DETROIT – Lamont R Jones, M.D., vice chair of the Department of Otolaryngology-Head & Neck Surgery at Henry Ford Hospital, received the 2015 Research Scholar Award from the Educational and Research Foundation for the American Academy of Facial Plastic and Reconstructive Surgery (AAFPRS) to continue his efforts to study the pathogenesis of keloids and improve understanding of how keloid scars develop.
The Research Scholar Award provides financial support to AAFPRS members who are planning to conduct research that will make a significant contribution to the profession of facial plastic and reconstructive surgery.
The award is coordinated by the AAFPRS Research Center Committee of the Educational and Research Foundation for the AAFPRS and the Centralized Otolaryngology Research Efforts. Each award is for $30,000 per year.
Dr. Jones has led the study of keloids – scars that form raised, firm skin areas that may become itchy, tender, and painful, and do not subside over time – at Henry Ford for more than five years.
With little known in the medical field about keloid development, Dr. Jones’ ongoing research is unlocking some of the mystery of surround keloid development, offering new insight for more effective treatment.
Keloids most often occur on the chest, shoulders, earlobes (following ear piercing), upper arms and cheeks. The lowest rates of keloid formation have been documented in albinos and the highest seen in dark skinned individuals, especially in the African-American population.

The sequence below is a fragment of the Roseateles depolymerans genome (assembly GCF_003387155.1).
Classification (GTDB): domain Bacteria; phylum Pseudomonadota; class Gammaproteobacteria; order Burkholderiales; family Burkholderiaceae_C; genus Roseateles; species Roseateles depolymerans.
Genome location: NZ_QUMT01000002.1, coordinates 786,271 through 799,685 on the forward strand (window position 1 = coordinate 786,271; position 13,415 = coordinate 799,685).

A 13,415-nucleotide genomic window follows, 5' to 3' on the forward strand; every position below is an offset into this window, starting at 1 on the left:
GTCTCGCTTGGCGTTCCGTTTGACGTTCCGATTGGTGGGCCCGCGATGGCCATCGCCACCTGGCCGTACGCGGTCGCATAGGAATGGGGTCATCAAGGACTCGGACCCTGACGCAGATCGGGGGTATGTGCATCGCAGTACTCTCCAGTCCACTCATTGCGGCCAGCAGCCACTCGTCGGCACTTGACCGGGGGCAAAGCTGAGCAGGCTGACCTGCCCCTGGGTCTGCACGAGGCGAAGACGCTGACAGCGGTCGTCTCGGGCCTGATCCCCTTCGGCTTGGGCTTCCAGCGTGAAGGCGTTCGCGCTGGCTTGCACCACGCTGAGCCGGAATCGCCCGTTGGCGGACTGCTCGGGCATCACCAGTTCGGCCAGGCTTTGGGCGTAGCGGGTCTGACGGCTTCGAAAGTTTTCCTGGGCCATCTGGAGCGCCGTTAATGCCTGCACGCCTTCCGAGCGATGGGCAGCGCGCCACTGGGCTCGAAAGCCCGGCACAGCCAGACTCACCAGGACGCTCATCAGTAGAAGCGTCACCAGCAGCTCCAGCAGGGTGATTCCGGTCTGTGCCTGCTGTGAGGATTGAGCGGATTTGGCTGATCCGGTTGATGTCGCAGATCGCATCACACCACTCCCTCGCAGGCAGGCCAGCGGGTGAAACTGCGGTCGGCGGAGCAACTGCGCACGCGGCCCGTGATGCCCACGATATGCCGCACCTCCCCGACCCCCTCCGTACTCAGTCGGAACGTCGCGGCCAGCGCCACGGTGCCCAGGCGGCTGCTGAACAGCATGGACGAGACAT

Treatment for keloids includes cortisone injections, pressure dressings, silicone gels, surgery, cryosurgery (freezing), laser treatment, or radiation therapy. A combination of treatments may be used, depending on the individual.
In some cases, keloids return after treatment, up to 50 to 100 percent of the time.
Earlier this year, Dr. Jones and his research team were the first to report that an altered AHNAK gene may have a significant biological role in keloid development.
AHNAK is a 700 kDa protein located on the cell membrane in epithelial cells and in the nucleus and cytoplasm of other cell types such as fibroblasts. AHNAK has been suspected to contribute to cell-cell adhesion or exocytosis.
Now with the Research Scholar Award, Dr. Jones will be able to continue his work to further refine the screening process for biological significance in hopes of better understanding the pathogenesis and molecular targeted therapy for keloid disease.
The Research Scholar Award will support his proposed study entitled “Assessing the Role of AHNAK Methylation in Keloid Pathogenesis.”
Dr. Jones received his medical degree from the University of Michigan Medical School. He completed his post-graduate education in surgery and otolaryngology at U-M Hospital, and his training in facial plastic surgery at SUNY Upstate Medical Center.
He is board certified in both otolaryngology and facial plastic and reconstructive surgery.
Learn more about the Department of Otolaryngology-Head & Neck Surgery at Henry Ford.